Is it the best of times? Or the worst of times? Are ad tech and performance marketing companies crushing it? Or are the on the edge of a precipice? There are people arguing all sides of the question and an ocean of data to support any viewpoint.
Last week, I had the chance to lead a discussion on the state of performance marketing at the Luma Partners Digital Marketing Summit in Menlo Park. This conversation was doubly interesting (at least to me) because I had had the opportunity to lead similar discussions at other Luma events. As a result, there is a bit of trending to the conversations.
Terry Kawaja and the Luma team resist even using the word panel. Their premise, with which I fully concur, is that at an event with a small room full of CEOs and investors, the distinction between the guys on the stools up front and in the chairs around the room is artificial at best. Everyone in the room (pretty much) has something to contribute. As a result, the conversations tend to be more free flowing.
The people in the chairs were CEOs on technology companies including Sojern, HookLogic, AdRoll, and LiftOff. All very smart guys with great insights. I also asked my friend, Gabe Dalporto, CFO of Lending Tree to join the conversation. Prior to becoming the CFO of TREE (where I am on the board), he was our CMO and is one the best performance marketing guys I know. I thought that the balance of seller and buyer perspective would be productive, and it was. In retrospect, I wish that I also had someone from one of the big SaaS platforms along for the ride.
Here are some of the core themes that we explored:
Platforms aren’t taking over the world yet.
When we first talked about the rise of the marketing clouds two years ago, there was an expectation that by now they would be taking over the world. The value proposition seemed compelling, a comprehensive view of the customer and tight linkage between corporate strategy and result and the marketing tactics that achieve them. The sense of the group though was that we aren’t there yet, and aren’t close. In spite of the fact that the big SaaS players (Oracle, SalesForce, Adobe) have spent billions of dollars acquiring very good companies, the belief was that a collection of best of breed point solutions still outperforms the all-in-one offerings of the big platforms. It was no surprise that the CEOs of point solution companies had this perspective but it was compelling that Gabe also felt this way. He said clearly that it was worth the extra effort to integrate 16 best of breed point solutions. Although his life would be easier if the marketing clouds performed as well, he said that right now he’d be sacrificing performance that we need.
Last click attribution is still the norm
We all cringe. We all admit its flaws. We all hope for something better. But, at the end of the day, we still live in a world of last click attribution.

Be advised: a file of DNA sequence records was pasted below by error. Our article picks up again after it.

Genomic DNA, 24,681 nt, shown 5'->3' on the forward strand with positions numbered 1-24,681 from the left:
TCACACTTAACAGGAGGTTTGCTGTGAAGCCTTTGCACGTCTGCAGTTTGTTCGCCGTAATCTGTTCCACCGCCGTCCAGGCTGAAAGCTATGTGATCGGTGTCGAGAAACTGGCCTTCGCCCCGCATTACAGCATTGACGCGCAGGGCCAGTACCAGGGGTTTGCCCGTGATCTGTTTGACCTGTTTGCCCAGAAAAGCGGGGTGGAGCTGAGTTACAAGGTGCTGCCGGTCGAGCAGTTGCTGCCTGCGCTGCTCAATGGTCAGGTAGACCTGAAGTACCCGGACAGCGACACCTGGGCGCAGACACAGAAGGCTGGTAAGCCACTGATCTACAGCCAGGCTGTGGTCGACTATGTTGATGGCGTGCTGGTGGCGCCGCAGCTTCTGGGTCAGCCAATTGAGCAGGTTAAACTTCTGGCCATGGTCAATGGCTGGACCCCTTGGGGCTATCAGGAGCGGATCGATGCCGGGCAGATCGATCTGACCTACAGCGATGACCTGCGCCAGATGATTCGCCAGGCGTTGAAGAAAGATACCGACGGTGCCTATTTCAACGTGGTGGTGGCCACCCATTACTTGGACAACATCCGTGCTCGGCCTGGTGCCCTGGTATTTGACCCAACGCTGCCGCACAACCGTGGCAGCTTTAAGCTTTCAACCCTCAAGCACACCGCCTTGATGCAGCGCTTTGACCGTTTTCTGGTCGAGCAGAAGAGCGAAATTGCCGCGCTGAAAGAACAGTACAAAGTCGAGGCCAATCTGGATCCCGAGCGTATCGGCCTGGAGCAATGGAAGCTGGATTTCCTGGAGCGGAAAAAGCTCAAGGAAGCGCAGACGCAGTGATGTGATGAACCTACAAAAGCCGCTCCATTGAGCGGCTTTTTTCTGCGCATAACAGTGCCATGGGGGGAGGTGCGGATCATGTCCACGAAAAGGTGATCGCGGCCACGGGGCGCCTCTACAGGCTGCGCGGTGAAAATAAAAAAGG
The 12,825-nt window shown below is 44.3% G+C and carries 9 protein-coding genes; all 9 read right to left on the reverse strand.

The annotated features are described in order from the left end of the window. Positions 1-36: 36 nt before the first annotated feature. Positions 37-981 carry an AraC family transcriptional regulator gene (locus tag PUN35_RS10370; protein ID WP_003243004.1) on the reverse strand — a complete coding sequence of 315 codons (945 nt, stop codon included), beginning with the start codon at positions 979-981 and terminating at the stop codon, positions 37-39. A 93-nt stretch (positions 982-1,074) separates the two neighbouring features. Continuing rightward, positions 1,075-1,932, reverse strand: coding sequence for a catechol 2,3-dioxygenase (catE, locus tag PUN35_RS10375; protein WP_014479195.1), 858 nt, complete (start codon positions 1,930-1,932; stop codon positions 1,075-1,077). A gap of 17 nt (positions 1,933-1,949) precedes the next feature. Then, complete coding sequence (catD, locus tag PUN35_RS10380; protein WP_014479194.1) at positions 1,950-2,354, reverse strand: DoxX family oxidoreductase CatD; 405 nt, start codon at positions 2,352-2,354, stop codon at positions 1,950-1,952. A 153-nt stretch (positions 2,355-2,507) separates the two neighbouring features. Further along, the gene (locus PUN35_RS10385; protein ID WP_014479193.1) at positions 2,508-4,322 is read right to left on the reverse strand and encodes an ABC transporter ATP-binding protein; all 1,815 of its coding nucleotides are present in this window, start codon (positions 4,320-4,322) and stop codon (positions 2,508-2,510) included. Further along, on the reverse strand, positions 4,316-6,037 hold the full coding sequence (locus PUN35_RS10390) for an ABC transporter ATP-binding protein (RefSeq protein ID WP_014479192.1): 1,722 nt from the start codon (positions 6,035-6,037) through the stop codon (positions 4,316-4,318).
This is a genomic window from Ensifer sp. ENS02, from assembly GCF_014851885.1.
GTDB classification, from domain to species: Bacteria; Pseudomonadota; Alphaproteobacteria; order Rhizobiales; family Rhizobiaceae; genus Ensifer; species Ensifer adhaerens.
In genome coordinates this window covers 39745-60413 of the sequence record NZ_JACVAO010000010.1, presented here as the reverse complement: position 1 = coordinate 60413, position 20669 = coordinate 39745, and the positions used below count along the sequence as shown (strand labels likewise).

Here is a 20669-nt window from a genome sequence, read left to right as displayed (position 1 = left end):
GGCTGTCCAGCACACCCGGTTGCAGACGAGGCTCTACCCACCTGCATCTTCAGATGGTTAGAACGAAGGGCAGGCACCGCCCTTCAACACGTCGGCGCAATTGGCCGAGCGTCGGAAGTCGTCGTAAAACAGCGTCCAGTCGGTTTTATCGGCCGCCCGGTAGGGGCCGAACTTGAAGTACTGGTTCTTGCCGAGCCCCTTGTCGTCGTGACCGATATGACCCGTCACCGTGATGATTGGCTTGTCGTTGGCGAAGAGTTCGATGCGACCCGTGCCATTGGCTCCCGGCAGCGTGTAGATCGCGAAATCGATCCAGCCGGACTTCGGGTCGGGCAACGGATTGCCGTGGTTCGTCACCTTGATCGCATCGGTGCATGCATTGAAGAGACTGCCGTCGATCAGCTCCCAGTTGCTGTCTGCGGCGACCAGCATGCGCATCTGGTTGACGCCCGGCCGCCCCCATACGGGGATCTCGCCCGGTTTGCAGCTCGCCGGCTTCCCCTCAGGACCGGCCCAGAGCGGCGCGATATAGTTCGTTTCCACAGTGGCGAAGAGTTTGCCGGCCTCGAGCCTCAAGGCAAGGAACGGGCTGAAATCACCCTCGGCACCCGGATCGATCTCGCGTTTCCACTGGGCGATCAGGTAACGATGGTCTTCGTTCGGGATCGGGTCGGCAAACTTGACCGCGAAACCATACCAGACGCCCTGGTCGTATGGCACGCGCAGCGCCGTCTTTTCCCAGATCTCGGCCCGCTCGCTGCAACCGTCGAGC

By “last click attribution”, I mean that whatever ad or link the consumer clicks on to purchase something gets all of the credit for the sale. If, for instance, the consumer researches a new Camry on Edmunds, MotorTrend, KBB and the Toyota site, but then clicks on a retargeted ad in their Yahoo mail, the retargeter gets all of credit and the other sites none.
Everyone knows that this oversimplifies the process and underweights the contribution of all of the other sources. But, in the absence of a better solution, last click attribution is still the norm. As a result, we will continue to overinvest in search and retargeting and underinvest in brand.
Although it isn’t fully measurable, Gabe Dalporto talked about the uplift on digital marketing in tests where online ads are supported by television.
Every company is a “big data” company
It’s almost getting boring to hear, but the refrain that “we’re a data company” is going strong. One of the most compelling cases that we discussed was Sojern. Mark Rabe, the CEO of Sojern, talked about their transformation from just selling ads on boarding passes to collecting valuable and predictive data about the purchase intentions of travelers. Because people print boarding passes (when people printed boarding passes) at the last minute, the ad inventory was of limited value. Because they now have quality data, their information is much more valuable.
Discussion of the Sojern transformation led to an interesting conversation about what signal versus noise. Increasingly, companies are inundated with data. The art form is figuring out how to make sense of that data. There was another discussion about how artificial intelligence would impact marketing that was fascinating.
Core takeaway: as we sort through more and more data, the winning competitors will be the ones that apply Ai to the process first and best.
We are closer to linking online and offline marketing
Jonathan Opdyke of HookLogic was taking a bit of a victory lap. As he sat on our panel, news was breaking that his company had been acquired by Criteo, the retargeting leader.
When I asked what catalyzed the deal, he spoke of HookLogic’s ability to promote to shoppers at the point of retail and to align the interests of retailers and brands. Although there are obviously points of contention, the looming threat of Amazon was bringing together previously strange bedfellows.
I believe that there’s a broader lesson in HookLogic’s success. While much of digital marketing, even performance marketing, is ephemeral and intellectual, the more marketers hear cash registers ringing, the easier it is for them to invest aggressively.
And we’ll be back…
This conversation is a work in progress. To me, it’s fascinating but unresolved. Whether in the context of another Luma Partners event or over a beer in the evening, this is one of the most interesting conversations in marketing right now.